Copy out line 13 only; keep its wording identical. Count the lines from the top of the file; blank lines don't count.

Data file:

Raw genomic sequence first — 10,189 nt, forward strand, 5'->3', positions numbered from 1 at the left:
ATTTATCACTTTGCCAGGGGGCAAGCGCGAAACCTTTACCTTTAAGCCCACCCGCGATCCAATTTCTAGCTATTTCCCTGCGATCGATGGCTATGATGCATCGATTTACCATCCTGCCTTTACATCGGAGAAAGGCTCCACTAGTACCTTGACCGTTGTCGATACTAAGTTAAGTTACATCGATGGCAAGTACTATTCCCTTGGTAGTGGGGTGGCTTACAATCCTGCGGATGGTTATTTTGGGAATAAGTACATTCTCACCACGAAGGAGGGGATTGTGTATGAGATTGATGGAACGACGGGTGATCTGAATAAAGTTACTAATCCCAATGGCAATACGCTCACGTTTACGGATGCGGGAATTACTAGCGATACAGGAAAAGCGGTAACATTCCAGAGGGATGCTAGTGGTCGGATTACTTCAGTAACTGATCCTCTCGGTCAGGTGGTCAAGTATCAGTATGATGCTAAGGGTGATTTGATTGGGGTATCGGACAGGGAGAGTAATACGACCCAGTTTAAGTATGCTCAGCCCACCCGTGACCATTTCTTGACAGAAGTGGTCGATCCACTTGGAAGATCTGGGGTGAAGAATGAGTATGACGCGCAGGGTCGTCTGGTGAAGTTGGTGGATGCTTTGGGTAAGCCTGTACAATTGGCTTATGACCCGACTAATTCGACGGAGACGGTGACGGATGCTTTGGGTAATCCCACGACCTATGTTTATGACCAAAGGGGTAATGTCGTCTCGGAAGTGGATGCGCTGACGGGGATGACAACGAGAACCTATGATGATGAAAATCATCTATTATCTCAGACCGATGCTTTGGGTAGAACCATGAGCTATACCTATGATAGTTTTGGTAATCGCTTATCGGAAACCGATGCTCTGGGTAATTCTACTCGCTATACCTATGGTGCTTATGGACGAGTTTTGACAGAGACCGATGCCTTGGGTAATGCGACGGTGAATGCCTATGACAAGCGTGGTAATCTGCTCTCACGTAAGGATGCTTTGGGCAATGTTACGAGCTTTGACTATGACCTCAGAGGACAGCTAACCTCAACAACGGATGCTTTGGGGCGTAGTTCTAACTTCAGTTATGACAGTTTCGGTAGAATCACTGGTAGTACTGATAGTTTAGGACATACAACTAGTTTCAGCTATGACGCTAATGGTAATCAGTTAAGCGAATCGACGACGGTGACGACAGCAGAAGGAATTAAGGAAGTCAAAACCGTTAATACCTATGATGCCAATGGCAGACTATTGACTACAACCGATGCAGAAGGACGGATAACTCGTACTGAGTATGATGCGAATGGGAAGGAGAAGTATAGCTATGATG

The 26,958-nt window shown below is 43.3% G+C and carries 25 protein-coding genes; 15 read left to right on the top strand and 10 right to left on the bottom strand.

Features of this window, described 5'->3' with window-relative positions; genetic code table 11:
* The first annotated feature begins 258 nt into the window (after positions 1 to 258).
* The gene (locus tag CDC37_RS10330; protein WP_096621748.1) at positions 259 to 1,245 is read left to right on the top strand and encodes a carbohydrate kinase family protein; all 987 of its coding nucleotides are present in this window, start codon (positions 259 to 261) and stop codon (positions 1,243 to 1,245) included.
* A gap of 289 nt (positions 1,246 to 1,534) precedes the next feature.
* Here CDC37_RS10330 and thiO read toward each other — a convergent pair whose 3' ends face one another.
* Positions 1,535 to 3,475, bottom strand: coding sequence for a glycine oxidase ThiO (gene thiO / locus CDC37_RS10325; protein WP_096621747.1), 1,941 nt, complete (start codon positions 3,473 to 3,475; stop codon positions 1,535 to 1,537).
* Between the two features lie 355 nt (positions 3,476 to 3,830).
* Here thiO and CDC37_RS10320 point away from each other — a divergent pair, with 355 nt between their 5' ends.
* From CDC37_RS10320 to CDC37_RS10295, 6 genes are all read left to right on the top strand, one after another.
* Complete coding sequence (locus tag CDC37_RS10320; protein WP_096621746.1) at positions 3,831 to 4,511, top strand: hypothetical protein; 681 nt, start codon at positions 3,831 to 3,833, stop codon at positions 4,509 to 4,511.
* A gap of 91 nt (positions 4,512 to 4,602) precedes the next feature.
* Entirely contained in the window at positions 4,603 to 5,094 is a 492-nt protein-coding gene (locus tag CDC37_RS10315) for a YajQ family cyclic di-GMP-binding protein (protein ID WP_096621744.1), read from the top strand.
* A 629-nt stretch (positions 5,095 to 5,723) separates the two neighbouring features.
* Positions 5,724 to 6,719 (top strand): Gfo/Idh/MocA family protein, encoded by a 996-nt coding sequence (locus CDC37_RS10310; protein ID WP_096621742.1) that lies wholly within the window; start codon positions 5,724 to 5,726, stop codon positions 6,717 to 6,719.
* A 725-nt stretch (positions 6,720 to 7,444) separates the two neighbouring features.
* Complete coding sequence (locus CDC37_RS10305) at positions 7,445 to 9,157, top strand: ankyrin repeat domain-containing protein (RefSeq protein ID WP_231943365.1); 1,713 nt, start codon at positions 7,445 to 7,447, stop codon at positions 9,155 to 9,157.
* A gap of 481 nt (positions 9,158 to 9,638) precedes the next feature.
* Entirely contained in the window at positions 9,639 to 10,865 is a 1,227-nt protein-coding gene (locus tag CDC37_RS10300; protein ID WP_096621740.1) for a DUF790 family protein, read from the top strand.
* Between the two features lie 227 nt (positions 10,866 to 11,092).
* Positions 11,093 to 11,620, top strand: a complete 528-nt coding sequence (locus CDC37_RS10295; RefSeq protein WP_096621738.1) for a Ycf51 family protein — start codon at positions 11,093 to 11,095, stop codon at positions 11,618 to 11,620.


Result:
* Complete coding sequence (locus tag CDC37_RS10320; protein WP_096621746.1) at positions 3,831 to 4,511, top strand: hypothetical protein; 681 nt, start codon at positions 3,831 to 3,833, stop codon at positions 4,509 to 4,511.